Here are a few quick tips and tricks to take you from lightweight down to the next level: ultralight backpacking.
- Weight is everything
Buy a 5-pound-capacity postal scale and write down the weight of every single item you plan to pack. When deciding between similar things, always choose the lighter one.“Let the scale make all the decisions.”
- Eat more Fritos
When planning meals and snacks, target foods that pack about 125 calories per ounce—or more.
olive oil ~ 248
peanut butter ~ 165
Cashews ~ 155
Dark Chocolate ~ 153
Shortbread cookies ~ 150
Gorp ~ 130
triscuit crackers ~ 120
cheddar cheese ~ 113calories per ounce
- Just In Case
Don’t give in to doomsday scenarios. Only pack for the worst conditions you’re likely to face. “The easiest way to get the weight down is to leave stuff behind.”
- Select campsites carefully
Look for level sleeping spots, ideally with a slight depression for your butt; clear debris and lie down to test comfort. Avoid dips in the terrain, where cold air pools overnight, and seek dense trees for added shelter and insulation.
- Leave the TP at home
No toilet, no paper. In a quarter century in the field, Clelland has never brought along this so-called essential. His top picks for all-natural bum-wiping materials:Snow: Squeeze a handful of the stuff into an oblong ball.
River rocks: Gather smooth, egg-shaped stones.
Fuzzy leaves: Find mullein, a weed common to sunny, disturbed areas; its soft, strong leaves do the trick.
- Save ounces—and pennies
Ultralight doesn’t have to mean ultra-expensive. Some gear swaps that will actually save money:
Water bottle ➤ Disposable bottle Savings: about 6 oz. and $10.
Canister stove ➤ DIY alcohol stove (learn how at backpacker.com/alcoholstove) Savings: about 3 oz. and $37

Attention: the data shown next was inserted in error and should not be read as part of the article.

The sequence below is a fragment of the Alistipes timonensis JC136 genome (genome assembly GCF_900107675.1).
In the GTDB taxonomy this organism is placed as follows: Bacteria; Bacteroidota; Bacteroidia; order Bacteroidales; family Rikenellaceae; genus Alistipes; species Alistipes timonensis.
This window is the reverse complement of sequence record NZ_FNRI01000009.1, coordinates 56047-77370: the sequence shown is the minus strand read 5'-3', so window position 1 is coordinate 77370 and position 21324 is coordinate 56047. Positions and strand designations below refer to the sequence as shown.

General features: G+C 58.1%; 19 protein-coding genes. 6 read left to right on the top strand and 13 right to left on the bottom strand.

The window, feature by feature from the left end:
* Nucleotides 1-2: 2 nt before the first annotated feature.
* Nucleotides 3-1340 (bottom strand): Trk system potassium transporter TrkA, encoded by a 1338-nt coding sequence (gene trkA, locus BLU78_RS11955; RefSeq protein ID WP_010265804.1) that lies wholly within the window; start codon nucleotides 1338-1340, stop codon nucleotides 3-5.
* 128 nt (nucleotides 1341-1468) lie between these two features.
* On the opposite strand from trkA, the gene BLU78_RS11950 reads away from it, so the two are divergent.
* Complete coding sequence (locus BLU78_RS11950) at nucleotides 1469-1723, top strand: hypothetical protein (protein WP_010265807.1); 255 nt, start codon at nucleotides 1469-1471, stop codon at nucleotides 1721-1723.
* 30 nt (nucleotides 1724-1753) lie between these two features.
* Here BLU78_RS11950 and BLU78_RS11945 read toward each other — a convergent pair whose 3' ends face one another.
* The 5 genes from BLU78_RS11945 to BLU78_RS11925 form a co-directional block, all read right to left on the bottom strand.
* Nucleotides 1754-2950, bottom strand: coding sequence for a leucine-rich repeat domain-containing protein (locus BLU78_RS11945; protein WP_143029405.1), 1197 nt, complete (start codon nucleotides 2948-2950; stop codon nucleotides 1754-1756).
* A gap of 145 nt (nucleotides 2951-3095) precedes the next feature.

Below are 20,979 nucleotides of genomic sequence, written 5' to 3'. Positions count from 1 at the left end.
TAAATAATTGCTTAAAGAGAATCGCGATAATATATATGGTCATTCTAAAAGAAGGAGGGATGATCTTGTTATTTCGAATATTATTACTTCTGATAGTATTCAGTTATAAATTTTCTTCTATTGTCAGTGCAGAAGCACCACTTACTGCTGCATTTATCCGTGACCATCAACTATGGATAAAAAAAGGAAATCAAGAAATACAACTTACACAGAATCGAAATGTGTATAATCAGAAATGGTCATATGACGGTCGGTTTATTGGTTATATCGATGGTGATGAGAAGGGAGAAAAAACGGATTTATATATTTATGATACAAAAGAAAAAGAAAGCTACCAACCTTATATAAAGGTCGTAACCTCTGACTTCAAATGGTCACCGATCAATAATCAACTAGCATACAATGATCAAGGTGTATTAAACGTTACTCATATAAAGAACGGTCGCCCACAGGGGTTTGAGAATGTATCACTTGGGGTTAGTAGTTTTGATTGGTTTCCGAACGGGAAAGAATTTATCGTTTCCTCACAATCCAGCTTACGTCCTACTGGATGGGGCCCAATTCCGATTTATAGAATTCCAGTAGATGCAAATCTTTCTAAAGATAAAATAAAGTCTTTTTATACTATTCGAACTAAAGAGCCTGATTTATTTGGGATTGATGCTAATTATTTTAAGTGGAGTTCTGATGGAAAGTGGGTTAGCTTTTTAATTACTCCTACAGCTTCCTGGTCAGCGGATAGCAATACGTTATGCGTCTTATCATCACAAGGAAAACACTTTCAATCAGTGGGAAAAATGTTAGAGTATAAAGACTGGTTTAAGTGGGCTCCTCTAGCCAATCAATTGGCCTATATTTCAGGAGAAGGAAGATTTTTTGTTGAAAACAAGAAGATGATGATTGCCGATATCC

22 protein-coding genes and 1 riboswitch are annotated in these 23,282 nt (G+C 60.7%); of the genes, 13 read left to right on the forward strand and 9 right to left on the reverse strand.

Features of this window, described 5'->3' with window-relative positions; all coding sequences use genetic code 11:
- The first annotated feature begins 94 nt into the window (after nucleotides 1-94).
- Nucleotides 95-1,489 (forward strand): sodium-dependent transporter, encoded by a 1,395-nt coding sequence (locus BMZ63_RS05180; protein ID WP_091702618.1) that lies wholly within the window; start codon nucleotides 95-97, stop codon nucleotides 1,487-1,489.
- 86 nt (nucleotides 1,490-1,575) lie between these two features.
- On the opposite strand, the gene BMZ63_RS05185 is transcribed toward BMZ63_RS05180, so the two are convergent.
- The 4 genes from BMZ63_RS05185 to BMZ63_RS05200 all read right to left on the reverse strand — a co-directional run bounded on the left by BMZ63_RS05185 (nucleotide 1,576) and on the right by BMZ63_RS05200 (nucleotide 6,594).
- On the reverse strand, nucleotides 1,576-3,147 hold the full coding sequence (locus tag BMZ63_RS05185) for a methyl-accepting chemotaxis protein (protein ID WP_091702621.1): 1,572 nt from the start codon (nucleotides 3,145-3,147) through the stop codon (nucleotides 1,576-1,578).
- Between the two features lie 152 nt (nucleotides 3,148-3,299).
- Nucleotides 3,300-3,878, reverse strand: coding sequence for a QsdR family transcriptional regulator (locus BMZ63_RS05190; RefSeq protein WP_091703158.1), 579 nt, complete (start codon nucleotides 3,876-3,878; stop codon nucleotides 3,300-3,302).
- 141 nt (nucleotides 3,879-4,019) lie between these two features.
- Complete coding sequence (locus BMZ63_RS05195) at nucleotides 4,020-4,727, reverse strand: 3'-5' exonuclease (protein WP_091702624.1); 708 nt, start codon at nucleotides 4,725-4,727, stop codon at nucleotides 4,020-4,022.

Two-person tent ➤ Tarp Savings: about 2 lbs. and $240 Knife ➤ Single-edge razor Savings: about 4 oz. and $23
Pillow ➤ Zip-top bags (7 partly inflated, quart-size, double-zipper bags in a stuffsack) Savings: about .4 oz. and $20
- Hike all day
When not saddled by a heavy pack, the journey is the destination. Clelland hikes from dawn ’til dusk, with lots of stops for streamside meals, coffee, even naps. Bonus? At camp, you won’t miss the little luxuries you left behind. “I simply lay down and fall right asleep.”
- Do calisthenics
On chilly nights, Clelland suggests doing jumping jacks immediately before hopping into the sack—raising your body temp right before bed will help you sleep warmer. If you get cold in the night, do a few minutes’ worth of crunches right in your bag.
- Carry less water
Unless you’re trekking across the desert, pack no more than 1.5 liters and plan your route around water stops, treating as you go with drops of Aquamira ($15 for 2 oz.; rei.com).
- Keep an open mind
“What you want is very different from what you need,” Clelland says. “It’s all mental. The only challenge that has to be overcome is your own attitude.”